Not all is spooky in October

October 2, 2015 Campus Community, Community Print Print
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ReligionOctober signals the coming of winter, pumpkins and the holiday season. This month religions all over the world will observe and celebrate many different holidays.

October kicks off with the Catholic St. Francis of Assisi Day on Sunday, Oct. 4. St. Francis was a humble servant of God, out of the will to be christ-like and known for kindness to animals. English Professor Mark Zindelo celebrates the holiday at his Oklahoma City parish named for the Saint.

“I definitely will be celebrating St. Francis Day on Sunday, October 4 by bringing my fat cat to be blessed,” Zindelo said.

“He is in poor health, so I would like to have Father’s blessing. I attend St. Francis Church, which is near my house, so it’s a very special day for me.”

The patron saint of ecology and animals, St. Francis saw the beauty of God manifested in his creations, according to americancatholic.org.

For Jewish people, Shemini Atzerat begins at sundown on Sunday, Oct. 4, and lasts all day Monday, Oct. 5. After the seven-day Sukkot, God invites the Jewish people to stay and dine with him. Traditionally, Jewish people celebrate the holiday in their Sukkah, a temporary structure constructed for the eight day celebration, according to jewfaq.org.

Immediately following is the Jewish holiday of Simchat Torah, which begins at sundown Monday, Oct. 5 and lasts through Tuesday, Oct. 6. Simchat Torah translates to “rejoicing in the Torah” and is the celebration of the Jewish holy book. Synagogue festivities include carrying Torah scrolls around the temple, with children carrying representations of the scrolls behind them, according to jewfaq.org.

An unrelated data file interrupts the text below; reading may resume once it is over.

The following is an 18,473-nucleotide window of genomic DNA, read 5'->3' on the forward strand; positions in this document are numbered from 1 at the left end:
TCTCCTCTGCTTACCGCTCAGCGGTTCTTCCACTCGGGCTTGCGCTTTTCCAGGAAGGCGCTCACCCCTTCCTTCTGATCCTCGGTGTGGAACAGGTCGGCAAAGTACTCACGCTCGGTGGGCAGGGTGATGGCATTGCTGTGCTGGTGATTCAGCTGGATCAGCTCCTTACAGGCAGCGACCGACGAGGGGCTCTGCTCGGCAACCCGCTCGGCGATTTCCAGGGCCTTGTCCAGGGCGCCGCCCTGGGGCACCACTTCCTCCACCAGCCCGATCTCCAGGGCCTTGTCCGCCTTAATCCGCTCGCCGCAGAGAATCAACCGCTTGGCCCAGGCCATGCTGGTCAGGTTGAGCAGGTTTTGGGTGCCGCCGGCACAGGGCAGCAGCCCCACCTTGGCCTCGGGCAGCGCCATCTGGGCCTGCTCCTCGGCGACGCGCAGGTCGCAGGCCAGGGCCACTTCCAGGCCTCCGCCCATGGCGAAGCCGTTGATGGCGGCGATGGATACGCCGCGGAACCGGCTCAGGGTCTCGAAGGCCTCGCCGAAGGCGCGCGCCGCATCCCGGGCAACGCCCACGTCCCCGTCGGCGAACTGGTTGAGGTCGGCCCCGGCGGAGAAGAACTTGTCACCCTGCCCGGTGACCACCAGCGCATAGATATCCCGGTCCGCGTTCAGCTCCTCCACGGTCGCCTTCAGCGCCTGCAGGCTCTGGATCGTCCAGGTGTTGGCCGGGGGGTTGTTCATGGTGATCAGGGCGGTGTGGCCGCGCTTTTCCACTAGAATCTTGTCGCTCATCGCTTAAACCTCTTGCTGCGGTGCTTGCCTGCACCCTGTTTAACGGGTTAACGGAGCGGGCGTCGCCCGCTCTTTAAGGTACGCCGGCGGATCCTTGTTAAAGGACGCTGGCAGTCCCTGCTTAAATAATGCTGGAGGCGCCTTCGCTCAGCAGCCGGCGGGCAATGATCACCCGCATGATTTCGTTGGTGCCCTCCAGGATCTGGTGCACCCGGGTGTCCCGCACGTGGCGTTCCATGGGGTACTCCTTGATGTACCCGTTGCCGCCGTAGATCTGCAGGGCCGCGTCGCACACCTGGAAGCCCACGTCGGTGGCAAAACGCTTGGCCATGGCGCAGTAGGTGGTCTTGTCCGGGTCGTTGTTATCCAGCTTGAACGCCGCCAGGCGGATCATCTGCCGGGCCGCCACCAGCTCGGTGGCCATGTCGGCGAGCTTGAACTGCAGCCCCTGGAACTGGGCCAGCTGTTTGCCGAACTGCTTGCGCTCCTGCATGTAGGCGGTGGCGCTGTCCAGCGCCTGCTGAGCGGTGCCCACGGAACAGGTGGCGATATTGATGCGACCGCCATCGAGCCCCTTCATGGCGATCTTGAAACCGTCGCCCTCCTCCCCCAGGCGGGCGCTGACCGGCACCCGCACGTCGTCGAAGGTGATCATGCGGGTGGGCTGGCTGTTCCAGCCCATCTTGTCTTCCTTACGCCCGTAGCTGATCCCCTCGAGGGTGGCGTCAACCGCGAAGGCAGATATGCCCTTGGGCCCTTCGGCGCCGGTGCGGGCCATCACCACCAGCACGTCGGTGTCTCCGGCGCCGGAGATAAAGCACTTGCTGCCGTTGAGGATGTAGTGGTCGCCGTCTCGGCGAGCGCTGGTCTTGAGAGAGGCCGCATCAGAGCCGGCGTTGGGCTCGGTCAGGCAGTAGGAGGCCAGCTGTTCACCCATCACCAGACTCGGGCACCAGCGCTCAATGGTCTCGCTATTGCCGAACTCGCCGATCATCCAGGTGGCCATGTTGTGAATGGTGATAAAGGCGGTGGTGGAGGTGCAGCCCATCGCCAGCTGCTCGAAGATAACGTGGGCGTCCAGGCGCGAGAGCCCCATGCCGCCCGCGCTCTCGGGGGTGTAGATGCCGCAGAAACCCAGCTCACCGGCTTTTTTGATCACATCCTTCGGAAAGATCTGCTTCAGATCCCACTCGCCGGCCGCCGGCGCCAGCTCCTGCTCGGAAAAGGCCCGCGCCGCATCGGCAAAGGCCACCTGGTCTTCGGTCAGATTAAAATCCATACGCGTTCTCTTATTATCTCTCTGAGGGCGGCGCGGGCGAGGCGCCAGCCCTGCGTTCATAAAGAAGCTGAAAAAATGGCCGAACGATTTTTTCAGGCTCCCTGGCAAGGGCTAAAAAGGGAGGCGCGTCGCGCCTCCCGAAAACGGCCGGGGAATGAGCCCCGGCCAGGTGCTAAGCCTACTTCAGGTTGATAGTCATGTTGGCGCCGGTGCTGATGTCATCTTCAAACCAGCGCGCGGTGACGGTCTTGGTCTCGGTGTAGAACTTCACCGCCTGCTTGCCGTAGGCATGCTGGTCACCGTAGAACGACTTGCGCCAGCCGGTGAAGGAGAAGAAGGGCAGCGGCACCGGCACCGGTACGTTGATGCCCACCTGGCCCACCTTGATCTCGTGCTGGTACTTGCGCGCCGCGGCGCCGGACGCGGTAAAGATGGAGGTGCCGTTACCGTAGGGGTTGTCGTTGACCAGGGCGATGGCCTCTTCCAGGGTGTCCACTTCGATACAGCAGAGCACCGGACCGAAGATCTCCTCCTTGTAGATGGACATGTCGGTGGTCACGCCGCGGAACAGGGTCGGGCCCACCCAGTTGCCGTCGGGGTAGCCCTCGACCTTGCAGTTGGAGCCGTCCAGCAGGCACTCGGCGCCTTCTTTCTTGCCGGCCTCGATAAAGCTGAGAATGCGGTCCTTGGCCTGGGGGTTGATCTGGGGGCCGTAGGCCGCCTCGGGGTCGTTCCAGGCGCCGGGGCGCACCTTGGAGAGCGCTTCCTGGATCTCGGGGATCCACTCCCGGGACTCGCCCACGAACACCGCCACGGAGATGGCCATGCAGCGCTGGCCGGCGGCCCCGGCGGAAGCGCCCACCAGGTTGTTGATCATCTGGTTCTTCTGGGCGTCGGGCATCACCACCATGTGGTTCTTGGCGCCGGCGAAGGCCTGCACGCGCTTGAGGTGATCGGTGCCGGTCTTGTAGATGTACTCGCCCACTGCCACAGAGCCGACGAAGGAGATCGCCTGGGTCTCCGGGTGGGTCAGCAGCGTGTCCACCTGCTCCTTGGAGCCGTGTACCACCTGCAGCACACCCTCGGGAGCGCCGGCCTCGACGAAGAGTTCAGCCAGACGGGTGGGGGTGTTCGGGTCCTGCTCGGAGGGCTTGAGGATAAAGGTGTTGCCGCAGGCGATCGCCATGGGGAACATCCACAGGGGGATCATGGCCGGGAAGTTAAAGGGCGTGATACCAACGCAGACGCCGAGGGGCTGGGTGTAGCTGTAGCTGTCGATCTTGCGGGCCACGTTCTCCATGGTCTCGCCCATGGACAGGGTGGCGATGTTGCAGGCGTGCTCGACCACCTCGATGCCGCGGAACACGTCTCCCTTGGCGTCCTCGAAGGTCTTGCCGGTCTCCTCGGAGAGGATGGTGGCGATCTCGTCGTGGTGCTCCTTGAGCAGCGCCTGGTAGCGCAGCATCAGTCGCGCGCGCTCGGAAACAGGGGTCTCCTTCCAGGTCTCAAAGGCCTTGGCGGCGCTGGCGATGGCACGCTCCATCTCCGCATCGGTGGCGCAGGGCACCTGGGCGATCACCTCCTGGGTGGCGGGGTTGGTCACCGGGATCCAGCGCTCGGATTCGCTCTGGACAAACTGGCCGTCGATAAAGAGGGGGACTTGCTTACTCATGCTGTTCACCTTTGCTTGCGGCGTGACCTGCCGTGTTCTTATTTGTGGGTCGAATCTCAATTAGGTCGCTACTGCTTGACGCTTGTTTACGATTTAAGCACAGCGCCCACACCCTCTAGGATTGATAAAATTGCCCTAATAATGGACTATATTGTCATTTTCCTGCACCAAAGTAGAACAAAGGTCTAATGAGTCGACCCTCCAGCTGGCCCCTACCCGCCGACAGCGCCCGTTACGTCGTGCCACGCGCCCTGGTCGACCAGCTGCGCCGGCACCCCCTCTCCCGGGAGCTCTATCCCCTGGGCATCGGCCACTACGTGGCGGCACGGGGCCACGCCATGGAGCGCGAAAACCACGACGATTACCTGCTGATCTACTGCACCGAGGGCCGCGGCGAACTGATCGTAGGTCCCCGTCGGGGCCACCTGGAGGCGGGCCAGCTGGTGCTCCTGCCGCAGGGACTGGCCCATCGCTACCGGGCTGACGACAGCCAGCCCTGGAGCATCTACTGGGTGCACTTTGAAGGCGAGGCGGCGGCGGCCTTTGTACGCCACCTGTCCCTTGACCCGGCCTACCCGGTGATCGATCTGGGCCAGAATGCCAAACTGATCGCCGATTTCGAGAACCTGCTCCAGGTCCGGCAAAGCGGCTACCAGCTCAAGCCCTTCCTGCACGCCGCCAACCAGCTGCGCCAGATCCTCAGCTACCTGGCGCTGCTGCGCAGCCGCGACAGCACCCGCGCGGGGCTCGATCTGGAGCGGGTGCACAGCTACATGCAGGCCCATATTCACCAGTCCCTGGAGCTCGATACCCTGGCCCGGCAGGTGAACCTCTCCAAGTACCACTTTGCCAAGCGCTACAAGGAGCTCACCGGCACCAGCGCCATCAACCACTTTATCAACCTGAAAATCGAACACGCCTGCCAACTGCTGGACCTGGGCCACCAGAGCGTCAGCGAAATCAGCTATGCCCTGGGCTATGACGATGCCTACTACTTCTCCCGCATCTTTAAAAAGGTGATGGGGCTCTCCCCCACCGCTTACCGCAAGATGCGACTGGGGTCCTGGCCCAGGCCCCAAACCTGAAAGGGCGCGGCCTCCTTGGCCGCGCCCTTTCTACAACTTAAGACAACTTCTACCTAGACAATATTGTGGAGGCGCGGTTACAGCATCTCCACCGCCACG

Tuesday, Oct. 13 kicks off Hindu Navratri, which translates from Sanskrit as “nine nights”, that last through Wednesday, Oct. 21. The festivities celebrate the universal Mother Goddess, and is celebrated twice a year at the start of summer and winter, according to the Art of Living Foundation.

Wednesday, Oct. 14 marks the new year on the Islamic calendar. The first day of Muharram is also Hijra, or the day that the prophet Muhammad emigrated from Mecca to Medina, according to the Encyclopedia Britannica.

Five days later, 5 million followers will celebrate the Birth of the Báb, the central figure of the Baha’i faith beginning at sundown Monday, Oct. 19.

For Sikhs,Tuesday, Oct 20. will mark the day the eighth Sikh Guru canonized the Guru Granth as the scripture and living holy book for the Khalsa, the followers of Sikhism, according to sikhs.org.

For more information and other holidays not mentioned in this article, visit the interfaithcalendar.org.

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